If you're under the age of 65, don't forget to factor healthcare costs into your budget. Unless you're one of those lucky retirees who gets to keep their health benefits, you'll need to cover your own insurance costs. Sure, the Affordable Care Act has made this more, well, affordable, but a 60-year-old couple can expect to pay over $15,000 per year for a gold-level health insurance plan.

Another consideration is whether or not you'll be able to use your retirement savings. You generally can't touch your traditional IRA until 59-1/2 without being assessed a penalty, and 401(k) funds are available penalty-free after 55, provided you're no longer working. A Roth IRA allows you to withdraw your original contributions (but not your investment returns) early, making it a great account type for those who may want to retire early.

The point is to make sure not only that you'll have enough income when you retire, but that you'll be free to withdraw your retirement savings.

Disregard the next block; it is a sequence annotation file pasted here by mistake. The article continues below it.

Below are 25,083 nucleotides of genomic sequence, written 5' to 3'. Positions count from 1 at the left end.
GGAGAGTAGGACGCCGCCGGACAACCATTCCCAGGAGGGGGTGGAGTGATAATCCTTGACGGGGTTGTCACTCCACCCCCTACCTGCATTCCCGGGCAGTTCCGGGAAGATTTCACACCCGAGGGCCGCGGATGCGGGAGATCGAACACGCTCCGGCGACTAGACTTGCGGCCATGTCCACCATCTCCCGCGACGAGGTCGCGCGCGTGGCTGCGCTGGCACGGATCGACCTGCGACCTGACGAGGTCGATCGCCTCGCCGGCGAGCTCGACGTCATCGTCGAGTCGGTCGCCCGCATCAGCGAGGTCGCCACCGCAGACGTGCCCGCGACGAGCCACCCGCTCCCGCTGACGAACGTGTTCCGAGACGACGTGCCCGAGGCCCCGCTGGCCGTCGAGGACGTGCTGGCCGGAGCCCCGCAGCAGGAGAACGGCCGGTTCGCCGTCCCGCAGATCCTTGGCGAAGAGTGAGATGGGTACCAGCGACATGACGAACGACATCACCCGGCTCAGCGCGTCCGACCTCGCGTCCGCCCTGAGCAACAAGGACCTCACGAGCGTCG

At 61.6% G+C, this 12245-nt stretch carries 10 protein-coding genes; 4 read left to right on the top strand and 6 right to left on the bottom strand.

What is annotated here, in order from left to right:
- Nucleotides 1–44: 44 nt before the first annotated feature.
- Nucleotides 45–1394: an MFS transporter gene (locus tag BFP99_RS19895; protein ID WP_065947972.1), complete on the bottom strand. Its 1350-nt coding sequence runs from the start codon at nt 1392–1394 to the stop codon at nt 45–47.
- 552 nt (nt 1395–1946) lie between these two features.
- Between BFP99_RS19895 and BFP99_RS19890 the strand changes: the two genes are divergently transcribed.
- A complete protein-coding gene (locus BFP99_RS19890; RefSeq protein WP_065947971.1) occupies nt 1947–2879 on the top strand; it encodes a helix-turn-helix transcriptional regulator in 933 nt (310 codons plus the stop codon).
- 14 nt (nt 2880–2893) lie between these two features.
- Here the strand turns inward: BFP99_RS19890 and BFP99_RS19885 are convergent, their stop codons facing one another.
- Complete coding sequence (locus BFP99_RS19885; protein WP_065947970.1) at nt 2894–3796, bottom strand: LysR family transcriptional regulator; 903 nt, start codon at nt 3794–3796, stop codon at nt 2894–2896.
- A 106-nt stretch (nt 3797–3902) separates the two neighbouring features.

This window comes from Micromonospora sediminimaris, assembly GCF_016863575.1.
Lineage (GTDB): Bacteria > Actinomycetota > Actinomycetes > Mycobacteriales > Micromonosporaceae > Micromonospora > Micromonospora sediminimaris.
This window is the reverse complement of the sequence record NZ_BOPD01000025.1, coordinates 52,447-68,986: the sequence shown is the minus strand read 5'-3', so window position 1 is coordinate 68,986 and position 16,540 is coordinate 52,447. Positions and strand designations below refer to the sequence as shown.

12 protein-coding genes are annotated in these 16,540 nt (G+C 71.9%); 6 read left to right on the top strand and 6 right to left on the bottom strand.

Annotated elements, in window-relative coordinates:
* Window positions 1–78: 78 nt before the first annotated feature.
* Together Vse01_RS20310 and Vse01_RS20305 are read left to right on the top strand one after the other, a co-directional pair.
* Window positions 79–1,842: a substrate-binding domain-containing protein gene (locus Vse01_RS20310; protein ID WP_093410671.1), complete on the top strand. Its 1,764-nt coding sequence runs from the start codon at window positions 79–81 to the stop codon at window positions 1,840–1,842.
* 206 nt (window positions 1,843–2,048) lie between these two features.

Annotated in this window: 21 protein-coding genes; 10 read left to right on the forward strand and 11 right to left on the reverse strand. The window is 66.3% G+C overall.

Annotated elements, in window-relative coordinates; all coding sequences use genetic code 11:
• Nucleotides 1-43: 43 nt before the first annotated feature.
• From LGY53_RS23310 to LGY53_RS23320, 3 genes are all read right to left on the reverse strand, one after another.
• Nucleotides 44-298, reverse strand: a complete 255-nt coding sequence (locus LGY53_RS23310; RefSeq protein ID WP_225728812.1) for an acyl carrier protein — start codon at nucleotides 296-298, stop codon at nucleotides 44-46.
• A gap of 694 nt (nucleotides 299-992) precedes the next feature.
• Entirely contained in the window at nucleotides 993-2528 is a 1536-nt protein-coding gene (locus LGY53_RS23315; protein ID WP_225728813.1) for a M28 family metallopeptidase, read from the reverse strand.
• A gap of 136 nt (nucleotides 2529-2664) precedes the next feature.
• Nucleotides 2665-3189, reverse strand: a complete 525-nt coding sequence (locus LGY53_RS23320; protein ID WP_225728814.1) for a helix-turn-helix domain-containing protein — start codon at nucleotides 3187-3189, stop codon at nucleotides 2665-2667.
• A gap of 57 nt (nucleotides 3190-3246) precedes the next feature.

So, are you ready to retire?

There's no one-size-fits-all way to check if you're ready to retire or not. It depends on several factors, such as your age, savings, and expectations of retired life. While this is intended to be a good starting point in your decision-making process, the question, "Are you ready to retire?" can only be answered by you.

We Fools may not all hold the same opinions, but we all believe that considering a diverse range of insights makes us better investors. The Motley Fool has a disclosure policy.

Invest Smarter with The Motley Fool

Join Over 1 Million Premium Members Receiving…

  • New Stock Picks Each Month
  • Detailed Analysis of Companies
  • Model Portfolios
  • Live Streaming During Market Hours
  • And Much More
Get Started Now

Related Articles

Motley Fool Returns

Motley Fool Stock Advisor

Market-beating stocks from our award-winning analyst team.

Stock Advisor Returns
S&P 500 Returns

Calculated by average return of all stock recommendations since inception of the Stock Advisor service in February of 2002. Returns as of 11/29/2022.

Discounted offers are only available to new members. Stock Advisor list price is $199 per year.

Premium Investing Services

Invest better with The Motley Fool. Get stock recommendations, portfolio guidance, and more from The Motley Fool's premium services.